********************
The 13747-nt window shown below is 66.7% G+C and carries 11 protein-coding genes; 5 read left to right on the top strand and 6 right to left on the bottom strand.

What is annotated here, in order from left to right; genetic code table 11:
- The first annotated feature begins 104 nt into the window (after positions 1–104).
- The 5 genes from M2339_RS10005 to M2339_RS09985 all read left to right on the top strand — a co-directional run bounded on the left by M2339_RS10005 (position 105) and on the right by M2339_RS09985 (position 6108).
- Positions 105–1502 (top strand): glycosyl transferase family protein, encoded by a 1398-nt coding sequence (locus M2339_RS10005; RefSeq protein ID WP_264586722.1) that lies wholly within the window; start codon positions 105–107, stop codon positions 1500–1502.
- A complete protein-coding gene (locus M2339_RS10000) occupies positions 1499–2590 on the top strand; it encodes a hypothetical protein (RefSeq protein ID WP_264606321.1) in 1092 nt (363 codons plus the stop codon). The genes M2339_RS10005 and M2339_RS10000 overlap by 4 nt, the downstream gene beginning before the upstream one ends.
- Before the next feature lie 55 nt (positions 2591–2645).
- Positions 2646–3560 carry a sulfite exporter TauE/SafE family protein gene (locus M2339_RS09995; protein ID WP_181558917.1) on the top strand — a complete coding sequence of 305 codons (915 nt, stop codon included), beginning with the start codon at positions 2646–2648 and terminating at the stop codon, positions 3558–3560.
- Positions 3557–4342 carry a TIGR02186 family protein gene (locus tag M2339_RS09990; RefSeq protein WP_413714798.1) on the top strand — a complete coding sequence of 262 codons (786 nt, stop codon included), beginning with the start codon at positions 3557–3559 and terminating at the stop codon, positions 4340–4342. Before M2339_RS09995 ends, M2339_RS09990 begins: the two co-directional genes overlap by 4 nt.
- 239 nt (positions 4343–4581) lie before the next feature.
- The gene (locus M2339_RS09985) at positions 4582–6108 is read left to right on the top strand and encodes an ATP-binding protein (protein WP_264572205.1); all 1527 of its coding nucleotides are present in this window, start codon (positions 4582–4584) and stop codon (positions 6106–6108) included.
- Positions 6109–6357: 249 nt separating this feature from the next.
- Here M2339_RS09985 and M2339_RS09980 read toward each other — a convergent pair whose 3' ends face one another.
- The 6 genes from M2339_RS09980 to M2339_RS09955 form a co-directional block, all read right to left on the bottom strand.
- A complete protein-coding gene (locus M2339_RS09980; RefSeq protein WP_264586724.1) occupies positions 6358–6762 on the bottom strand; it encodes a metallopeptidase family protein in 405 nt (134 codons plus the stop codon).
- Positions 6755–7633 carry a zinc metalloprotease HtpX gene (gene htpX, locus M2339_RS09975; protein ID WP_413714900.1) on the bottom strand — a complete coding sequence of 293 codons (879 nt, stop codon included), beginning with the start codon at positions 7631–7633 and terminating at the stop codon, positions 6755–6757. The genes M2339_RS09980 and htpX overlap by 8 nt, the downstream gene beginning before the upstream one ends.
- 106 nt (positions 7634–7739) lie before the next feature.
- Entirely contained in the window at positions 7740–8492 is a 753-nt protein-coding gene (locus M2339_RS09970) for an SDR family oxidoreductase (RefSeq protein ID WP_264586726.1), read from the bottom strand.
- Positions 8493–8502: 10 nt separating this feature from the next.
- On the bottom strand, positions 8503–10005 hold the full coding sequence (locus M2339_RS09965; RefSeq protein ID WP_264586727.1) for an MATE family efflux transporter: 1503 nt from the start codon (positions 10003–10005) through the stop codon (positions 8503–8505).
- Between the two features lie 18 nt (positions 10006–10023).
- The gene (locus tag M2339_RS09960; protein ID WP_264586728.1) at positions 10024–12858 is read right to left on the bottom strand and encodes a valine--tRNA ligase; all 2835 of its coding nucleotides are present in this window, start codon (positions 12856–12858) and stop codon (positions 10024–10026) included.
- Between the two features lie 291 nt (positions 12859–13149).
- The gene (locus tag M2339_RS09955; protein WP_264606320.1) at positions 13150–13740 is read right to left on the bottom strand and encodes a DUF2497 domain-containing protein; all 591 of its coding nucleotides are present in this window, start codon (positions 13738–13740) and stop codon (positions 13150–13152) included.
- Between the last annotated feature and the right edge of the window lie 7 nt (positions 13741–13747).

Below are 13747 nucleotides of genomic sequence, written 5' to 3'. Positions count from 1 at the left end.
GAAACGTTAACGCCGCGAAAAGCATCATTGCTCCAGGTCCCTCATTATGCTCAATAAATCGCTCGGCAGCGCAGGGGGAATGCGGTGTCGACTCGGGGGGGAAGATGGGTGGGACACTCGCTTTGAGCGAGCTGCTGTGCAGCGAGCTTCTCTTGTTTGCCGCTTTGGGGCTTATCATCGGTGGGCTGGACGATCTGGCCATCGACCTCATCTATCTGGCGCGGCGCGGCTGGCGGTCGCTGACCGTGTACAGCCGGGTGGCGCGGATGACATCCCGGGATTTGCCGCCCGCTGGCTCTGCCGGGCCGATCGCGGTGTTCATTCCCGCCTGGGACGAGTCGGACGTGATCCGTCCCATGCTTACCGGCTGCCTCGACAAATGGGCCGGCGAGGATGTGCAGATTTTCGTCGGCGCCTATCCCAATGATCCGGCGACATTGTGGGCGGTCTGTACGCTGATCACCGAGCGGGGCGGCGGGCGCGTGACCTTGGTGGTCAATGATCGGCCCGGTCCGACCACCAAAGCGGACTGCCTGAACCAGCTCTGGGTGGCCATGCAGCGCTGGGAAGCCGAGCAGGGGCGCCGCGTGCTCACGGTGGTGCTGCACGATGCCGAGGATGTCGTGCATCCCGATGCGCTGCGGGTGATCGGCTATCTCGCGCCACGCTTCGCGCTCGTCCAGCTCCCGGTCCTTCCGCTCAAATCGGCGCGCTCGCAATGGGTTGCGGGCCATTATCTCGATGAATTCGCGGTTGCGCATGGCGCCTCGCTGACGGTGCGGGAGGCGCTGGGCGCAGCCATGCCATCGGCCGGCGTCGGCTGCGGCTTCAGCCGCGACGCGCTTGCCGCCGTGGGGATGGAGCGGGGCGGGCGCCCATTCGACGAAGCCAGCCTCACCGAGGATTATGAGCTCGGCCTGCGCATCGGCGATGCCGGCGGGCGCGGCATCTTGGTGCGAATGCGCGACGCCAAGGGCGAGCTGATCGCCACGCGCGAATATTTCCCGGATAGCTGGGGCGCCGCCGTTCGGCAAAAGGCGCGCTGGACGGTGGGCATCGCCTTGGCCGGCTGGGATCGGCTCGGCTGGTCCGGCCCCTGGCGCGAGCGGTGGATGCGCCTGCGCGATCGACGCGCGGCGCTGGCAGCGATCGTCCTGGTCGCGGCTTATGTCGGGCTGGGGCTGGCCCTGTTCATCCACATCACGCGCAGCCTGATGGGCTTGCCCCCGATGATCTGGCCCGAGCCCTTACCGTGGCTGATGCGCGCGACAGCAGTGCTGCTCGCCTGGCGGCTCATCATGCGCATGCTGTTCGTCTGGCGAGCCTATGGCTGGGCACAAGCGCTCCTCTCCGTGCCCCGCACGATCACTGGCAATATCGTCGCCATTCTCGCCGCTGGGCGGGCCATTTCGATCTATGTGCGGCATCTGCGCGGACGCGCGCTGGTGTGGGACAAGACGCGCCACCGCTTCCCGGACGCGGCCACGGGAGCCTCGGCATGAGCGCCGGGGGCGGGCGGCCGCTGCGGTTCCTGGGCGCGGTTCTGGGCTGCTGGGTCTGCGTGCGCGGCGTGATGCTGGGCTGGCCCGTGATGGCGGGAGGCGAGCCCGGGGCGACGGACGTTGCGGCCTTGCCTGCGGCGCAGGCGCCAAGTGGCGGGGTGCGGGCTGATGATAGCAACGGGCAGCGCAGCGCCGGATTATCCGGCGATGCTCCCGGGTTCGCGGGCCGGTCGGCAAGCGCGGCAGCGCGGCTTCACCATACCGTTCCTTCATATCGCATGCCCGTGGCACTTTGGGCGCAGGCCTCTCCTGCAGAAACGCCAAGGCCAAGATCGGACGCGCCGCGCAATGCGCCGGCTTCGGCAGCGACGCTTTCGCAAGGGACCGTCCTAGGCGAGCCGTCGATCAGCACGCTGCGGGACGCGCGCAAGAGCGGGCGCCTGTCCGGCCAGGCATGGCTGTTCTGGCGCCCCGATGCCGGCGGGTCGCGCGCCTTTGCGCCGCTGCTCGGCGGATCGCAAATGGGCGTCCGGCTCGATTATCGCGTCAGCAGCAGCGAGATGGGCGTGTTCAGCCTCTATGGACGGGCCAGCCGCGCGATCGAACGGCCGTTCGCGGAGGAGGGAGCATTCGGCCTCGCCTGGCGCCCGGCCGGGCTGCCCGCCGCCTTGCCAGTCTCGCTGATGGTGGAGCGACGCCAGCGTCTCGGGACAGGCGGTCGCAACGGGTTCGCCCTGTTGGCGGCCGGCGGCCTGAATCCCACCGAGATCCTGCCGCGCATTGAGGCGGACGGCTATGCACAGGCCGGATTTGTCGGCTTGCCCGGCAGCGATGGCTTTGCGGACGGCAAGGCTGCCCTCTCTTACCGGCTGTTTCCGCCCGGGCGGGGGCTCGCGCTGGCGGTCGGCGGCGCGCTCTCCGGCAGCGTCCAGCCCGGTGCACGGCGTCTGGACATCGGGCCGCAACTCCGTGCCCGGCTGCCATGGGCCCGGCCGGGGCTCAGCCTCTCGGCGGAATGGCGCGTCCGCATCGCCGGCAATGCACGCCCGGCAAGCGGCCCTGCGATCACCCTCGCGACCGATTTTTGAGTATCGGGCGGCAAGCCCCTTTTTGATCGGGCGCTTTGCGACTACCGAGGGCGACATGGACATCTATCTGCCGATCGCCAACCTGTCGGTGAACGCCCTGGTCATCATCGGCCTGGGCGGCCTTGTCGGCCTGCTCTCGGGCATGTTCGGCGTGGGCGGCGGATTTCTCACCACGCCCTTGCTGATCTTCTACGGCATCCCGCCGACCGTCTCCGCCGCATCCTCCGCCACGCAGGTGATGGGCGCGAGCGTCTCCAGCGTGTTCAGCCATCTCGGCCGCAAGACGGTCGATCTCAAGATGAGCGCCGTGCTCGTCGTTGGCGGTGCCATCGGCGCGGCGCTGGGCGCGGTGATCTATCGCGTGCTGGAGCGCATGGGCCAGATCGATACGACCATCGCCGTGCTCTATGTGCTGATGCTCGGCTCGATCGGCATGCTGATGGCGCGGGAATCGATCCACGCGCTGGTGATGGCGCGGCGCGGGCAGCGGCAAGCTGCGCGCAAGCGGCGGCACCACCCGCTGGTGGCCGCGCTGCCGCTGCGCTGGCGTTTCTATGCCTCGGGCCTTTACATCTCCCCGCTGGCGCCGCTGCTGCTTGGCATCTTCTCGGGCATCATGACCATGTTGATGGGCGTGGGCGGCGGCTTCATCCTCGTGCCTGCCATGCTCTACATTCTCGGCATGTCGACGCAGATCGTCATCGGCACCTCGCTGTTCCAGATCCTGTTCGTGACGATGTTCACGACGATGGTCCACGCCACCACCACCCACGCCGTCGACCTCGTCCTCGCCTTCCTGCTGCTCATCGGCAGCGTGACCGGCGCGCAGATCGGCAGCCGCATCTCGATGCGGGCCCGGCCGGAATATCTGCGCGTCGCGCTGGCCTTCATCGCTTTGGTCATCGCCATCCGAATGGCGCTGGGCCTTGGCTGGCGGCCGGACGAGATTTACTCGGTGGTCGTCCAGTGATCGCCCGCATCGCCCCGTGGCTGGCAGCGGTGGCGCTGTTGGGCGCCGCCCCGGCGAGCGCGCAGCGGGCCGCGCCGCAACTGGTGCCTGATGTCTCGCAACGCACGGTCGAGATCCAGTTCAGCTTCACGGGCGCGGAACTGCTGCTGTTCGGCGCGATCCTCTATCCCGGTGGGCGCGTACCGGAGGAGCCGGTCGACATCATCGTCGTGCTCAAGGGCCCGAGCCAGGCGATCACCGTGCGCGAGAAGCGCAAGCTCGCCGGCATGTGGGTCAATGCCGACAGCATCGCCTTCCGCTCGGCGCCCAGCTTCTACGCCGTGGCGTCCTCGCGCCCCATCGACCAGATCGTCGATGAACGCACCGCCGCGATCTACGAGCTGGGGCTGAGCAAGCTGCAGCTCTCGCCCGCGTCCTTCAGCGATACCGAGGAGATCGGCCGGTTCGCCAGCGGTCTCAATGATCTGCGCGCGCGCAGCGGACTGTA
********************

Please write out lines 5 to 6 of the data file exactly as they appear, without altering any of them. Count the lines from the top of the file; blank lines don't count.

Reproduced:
- Positions 105–1502 (top strand): glycosyl transferase family protein, encoded by a 1398-nt coding sequence (locus M2339_RS10005; RefSeq protein ID WP_264586722.1) that lies wholly within the window; start codon positions 105–107, stop codon positions 1500–1502.
- A complete protein-coding gene (locus M2339_RS10000) occupies positions 1499–2590 on the top strand; it encodes a hypothetical protein (RefSeq protein ID WP_264606321.1) in 1092 nt (363 codons plus the stop codon). The genes M2339_RS10005 and M2339_RS10000 overlap by 4 nt, the downstream gene beginning before the upstream one ends.